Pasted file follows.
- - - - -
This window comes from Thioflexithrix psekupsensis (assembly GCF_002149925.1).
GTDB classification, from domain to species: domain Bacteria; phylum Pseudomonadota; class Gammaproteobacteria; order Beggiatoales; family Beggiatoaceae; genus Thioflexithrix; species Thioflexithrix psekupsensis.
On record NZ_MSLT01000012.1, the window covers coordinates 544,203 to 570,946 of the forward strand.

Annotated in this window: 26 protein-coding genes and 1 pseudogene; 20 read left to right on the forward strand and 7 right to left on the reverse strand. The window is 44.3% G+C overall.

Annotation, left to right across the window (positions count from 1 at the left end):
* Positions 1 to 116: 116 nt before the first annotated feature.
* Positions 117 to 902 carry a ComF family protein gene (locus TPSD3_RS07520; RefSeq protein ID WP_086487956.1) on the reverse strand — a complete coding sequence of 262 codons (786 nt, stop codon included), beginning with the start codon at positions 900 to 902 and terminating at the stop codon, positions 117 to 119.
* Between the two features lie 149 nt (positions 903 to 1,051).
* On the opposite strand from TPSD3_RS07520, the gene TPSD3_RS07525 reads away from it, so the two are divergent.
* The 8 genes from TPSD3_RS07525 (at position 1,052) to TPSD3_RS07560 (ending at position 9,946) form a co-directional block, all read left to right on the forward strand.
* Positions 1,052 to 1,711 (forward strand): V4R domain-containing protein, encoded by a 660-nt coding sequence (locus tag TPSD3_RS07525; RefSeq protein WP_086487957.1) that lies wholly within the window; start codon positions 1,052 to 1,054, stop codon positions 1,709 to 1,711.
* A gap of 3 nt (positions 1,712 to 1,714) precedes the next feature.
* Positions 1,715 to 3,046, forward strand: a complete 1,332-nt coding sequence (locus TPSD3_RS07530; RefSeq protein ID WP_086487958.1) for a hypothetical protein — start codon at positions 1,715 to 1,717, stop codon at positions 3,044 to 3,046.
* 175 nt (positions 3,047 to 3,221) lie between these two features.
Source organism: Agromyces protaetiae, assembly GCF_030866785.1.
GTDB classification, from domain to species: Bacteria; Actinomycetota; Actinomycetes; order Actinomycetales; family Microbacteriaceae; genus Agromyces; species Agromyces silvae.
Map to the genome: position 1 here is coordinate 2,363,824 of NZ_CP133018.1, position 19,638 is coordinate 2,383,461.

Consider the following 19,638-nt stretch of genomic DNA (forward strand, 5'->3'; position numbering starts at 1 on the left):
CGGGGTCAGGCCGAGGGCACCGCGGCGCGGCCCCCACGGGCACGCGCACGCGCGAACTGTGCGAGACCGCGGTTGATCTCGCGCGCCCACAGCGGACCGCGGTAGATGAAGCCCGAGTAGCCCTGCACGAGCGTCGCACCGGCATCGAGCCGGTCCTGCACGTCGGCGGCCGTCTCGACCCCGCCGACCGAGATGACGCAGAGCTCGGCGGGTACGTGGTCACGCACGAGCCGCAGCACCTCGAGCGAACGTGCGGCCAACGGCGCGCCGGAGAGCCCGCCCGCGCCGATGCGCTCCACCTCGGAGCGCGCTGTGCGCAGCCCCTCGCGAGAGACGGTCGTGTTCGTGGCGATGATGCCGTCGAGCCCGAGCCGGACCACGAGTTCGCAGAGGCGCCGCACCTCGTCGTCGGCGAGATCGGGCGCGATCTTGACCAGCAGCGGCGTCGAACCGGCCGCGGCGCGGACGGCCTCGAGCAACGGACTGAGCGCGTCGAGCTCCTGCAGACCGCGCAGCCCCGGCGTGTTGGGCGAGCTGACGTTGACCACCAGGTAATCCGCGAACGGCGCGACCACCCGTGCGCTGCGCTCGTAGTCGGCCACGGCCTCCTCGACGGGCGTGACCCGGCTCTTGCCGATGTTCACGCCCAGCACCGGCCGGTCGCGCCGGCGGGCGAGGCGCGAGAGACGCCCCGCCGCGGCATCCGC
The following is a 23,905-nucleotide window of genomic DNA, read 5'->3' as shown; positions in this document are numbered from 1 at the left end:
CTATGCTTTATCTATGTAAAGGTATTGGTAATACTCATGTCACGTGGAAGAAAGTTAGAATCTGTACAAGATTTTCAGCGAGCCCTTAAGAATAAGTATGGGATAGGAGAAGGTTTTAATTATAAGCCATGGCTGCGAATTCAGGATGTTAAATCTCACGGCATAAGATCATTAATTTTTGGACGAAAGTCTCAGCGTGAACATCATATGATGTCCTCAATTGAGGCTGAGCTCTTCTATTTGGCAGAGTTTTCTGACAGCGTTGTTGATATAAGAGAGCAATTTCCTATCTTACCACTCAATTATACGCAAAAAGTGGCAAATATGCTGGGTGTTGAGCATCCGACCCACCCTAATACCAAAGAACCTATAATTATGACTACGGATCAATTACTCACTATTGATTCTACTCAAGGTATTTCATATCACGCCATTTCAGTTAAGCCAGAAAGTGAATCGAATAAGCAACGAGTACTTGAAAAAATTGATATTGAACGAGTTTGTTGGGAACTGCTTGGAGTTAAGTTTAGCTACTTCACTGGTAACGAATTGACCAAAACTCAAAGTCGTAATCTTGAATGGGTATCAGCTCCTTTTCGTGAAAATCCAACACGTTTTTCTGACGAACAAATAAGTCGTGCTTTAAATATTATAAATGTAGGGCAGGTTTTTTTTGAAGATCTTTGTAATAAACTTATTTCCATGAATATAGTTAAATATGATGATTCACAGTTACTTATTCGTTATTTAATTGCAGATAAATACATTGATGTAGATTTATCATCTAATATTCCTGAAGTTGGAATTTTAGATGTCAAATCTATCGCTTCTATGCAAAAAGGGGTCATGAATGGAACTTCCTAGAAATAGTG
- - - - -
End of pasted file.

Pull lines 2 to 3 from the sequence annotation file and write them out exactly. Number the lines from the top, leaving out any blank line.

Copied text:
GTDB classification, from domain to species: domain Bacteria; phylum Pseudomonadota; class Gammaproteobacteria; order Beggiatoales; family Beggiatoaceae; genus Thioflexithrix; species Thioflexithrix psekupsensis.
On record NZ_MSLT01000012.1, the window covers coordinates 544,203 to 570,946 of the forward strand.